Time for Moore: Picture this -- graduation
It’s been six years since our oldest child graduated from high school. Hence, his was the first senior portrait to claim a spot on the wall in our front hall.
Three years later, a smiling depiction of our darling daughter was added, strategically hung to allow room for one more. For three more years, that spot stood empty as our youngest son trailed along, making his lone way through high school and preventing his parents from seeming too “old.”
He gradually chalked up the days, weeks and finally years of algebra, Spanish, “The Scarlet Letter” essays, concerts, track meets, chemistry and pre-calculus until, one mid-winter’s day, the photography studio receptionist called.
“Your order is ready for pickup,” she chirped.
And there it was: A 10- by -13 picture of our “baby,” looking far more mature than the carefree sixth-grader he was when his older brother kicked off the trio of sibling commencements.
At last our collection was complete, and while there was satisfaction in seeing all of our children represented in that singular place of honor, a creeping aura of finality also infiltrated our senses.
How had it escaped us that each time we added a frame, we were one step closer to emptying our nest?
Now our wall is filled with glowing shots of three fresh young faces, but our house is that much nearer to being a dwelling occupied primarily by an AARP-aged couple. It’s easier to pretend you’re still “young” when you’re darting about from sporting event to concert to parent-teacher conference at the speed of light, but it’s a certainty that next September will introduce a new pace of life for us.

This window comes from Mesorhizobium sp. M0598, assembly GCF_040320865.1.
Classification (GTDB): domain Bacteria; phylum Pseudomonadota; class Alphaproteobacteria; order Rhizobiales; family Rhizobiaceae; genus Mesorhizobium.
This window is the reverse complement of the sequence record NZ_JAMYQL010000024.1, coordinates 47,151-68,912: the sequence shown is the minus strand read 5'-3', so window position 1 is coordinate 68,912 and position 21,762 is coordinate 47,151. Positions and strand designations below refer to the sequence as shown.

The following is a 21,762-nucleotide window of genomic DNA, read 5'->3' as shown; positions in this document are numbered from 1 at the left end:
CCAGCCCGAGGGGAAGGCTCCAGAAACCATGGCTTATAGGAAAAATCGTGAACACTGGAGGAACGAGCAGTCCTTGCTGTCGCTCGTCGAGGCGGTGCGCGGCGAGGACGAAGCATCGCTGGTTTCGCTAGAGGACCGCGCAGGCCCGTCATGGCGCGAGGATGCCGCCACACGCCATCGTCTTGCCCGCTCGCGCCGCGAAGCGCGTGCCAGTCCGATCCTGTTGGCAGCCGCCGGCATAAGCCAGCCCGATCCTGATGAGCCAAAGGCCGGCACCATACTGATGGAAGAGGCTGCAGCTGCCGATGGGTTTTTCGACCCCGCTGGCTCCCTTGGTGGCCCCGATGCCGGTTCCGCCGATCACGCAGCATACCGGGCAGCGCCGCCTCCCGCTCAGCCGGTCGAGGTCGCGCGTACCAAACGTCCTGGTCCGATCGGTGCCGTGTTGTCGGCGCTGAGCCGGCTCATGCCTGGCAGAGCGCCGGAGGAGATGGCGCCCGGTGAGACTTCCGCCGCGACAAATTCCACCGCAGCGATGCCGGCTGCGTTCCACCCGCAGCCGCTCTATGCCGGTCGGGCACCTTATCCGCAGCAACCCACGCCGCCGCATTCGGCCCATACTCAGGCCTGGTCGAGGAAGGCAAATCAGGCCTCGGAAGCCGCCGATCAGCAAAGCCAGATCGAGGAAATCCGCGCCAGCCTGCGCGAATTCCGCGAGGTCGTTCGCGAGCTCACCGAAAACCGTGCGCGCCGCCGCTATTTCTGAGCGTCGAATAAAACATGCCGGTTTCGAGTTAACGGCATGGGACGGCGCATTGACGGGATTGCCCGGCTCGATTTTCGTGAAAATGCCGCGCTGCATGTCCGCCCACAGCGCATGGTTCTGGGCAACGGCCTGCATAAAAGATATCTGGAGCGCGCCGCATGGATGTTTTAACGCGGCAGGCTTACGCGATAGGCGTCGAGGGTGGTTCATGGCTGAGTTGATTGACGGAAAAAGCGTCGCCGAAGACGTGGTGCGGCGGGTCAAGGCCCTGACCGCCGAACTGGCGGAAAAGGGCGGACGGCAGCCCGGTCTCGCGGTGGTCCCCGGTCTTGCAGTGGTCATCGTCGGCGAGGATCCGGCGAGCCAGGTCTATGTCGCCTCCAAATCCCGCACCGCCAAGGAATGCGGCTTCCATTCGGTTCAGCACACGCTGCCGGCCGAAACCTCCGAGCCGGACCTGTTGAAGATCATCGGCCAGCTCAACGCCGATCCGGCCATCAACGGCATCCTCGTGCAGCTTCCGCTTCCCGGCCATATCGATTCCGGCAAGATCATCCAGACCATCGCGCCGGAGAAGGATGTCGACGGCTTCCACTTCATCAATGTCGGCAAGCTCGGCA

As the calendar pages yielded themselves one by one through this hectic senior year, the demand for photos increased.
“Senior pictures needed for yearbook placement by April 6,” read a message from the high school. “Send eight pictures from babyhood through high school,” urged the church office assistant as a senior tribute was being organized. Choir and band directors sought snapshots for end-of-year slideshows, too.
All the while, we had the benefit of not only the smiling, still-life senior on our wall but also the flesh-and-blood kid whose perpetual trail of scattered books and papers, guitars, shoes and snacks left no doubt that we weren’t the only ones at home.
On Friday evening, still more photos will be snapped as our son and his nearly 200 classmates don their caps and gowns, collect their diplomas and proceed through the local grad party circuit, ready to down countless red and black M & Ms and more frosting-laden cake than any healthy human should consume in eight months.
Come September, as this unique 18-year-old heads off to college — likely leaving behind his pet bearded dragon for our care and feeding — the stacks of pictures remaining in his wake may seem more precious.
Occasionally, we might find ourselves pausing at the foot of our stairs to observe three special portraits, praying that the young adults represented in them will have grace-filled days in which they exercise wisdom, courage and kindness. Our triptych is complete, but their journeys through life are only beginning.
Class of 2019, congratulations on your graduation! And please, smile for the camera; your mom will thank you for it.